Social media application Instagram has been scrutinized by Ireland’s Data Protection Committee (DPC) regarding the processing of data on the platform of children. If Instagram is found to violate privacy laws within the EU, large fines await Facebook, which owns the application.
Instagram under EU review
The review, initiated by the Irish Data Protection Committee, stems from complaints about Instagram business account contact information seen by anyone using the app. Some of the American technology giants’ headquarters in Europe are located in Ireland. DPC is also among the important auditors of the union within the scope of the EU General Data Protection Regulation (GDPR), which entered into force in 2018. The organization retains the powers to protect individuals’ online privacy rights and to issue fines.
According to the BBC’s report, the organization will examine whether Facebook has a legal basis for processing children’s personal data at this stage of the research. On the other hand, it will also look at the availability and implementation of adequate protection and restriction filters for children on Instagram. Regardless of all these, whether the application acts in accordance with the GDPR standards regarding account settings will be examined.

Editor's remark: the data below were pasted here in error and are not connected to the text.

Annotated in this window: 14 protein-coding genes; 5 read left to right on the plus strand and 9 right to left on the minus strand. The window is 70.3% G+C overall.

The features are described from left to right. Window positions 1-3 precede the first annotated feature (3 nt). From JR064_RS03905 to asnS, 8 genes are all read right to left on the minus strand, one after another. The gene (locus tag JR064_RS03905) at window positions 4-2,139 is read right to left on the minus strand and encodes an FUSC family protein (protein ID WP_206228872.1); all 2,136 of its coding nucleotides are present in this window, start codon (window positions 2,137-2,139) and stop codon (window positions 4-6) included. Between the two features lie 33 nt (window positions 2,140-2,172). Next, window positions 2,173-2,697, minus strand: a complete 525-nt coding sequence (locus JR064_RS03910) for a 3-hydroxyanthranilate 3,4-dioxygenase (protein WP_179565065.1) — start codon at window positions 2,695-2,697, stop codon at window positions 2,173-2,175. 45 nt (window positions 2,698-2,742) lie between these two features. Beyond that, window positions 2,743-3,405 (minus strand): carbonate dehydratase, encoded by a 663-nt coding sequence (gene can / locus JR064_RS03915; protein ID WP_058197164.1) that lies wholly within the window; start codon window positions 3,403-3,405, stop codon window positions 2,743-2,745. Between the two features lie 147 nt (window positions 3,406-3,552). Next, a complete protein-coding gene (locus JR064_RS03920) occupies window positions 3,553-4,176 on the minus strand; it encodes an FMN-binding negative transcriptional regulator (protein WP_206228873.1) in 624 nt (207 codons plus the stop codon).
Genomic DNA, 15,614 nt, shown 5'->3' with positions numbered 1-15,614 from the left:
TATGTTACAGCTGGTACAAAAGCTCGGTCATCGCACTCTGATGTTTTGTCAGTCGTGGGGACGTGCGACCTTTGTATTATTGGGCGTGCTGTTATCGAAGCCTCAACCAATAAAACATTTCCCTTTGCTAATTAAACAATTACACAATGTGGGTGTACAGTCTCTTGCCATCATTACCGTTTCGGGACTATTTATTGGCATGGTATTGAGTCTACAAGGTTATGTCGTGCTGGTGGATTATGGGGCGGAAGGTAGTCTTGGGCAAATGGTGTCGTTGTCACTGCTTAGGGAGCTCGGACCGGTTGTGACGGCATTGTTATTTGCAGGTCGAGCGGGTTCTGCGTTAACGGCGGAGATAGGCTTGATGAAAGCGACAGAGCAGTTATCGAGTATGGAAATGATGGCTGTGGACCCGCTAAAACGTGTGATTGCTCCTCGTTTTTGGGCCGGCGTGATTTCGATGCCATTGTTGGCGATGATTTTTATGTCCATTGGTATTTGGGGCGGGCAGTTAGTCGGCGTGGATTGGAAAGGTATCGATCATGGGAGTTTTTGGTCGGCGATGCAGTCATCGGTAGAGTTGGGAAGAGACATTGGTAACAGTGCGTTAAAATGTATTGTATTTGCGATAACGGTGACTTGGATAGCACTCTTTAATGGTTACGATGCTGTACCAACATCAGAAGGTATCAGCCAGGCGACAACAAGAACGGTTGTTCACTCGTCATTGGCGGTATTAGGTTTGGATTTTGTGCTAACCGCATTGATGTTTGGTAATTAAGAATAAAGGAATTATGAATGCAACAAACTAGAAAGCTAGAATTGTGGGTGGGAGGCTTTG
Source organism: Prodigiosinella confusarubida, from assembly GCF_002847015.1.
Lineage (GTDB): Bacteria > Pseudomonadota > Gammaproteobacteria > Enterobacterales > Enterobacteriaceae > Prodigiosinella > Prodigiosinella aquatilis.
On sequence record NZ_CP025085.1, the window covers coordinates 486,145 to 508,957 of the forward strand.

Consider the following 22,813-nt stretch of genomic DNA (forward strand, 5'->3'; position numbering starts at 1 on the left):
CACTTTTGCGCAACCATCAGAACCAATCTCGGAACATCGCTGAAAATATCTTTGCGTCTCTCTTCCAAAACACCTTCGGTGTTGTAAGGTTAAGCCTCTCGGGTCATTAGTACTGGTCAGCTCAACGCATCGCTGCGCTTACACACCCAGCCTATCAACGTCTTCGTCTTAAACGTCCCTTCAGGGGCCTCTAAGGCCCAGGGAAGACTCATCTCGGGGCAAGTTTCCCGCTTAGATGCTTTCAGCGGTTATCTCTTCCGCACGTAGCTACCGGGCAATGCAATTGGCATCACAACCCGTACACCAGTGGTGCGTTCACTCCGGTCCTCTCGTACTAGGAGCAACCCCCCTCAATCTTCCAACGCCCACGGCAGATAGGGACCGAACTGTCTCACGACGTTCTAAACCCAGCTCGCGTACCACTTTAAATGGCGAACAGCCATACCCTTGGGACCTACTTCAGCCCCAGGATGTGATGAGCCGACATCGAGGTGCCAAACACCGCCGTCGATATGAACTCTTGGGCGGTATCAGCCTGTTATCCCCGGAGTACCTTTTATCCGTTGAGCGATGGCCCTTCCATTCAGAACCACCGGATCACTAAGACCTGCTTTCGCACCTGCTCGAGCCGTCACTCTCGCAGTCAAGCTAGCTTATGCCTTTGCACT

Speaking about the research, DPC deputy commissioner Graham Doyle said, “Instagram is a social media platform widely used by children in Ireland and Europe. “DPC monitors complaints from individuals in this area and identifies potential concerns regarding the processing of children’s personal data that require investigation.”
In 2019, data scientist David Stier analyzed the profiles of nearly 200,000 users worldwide and found that these profiles were easily given business account authorization. Instagram business accounts require users’ information such as phone and e-mail to be public. This raises some security concerns.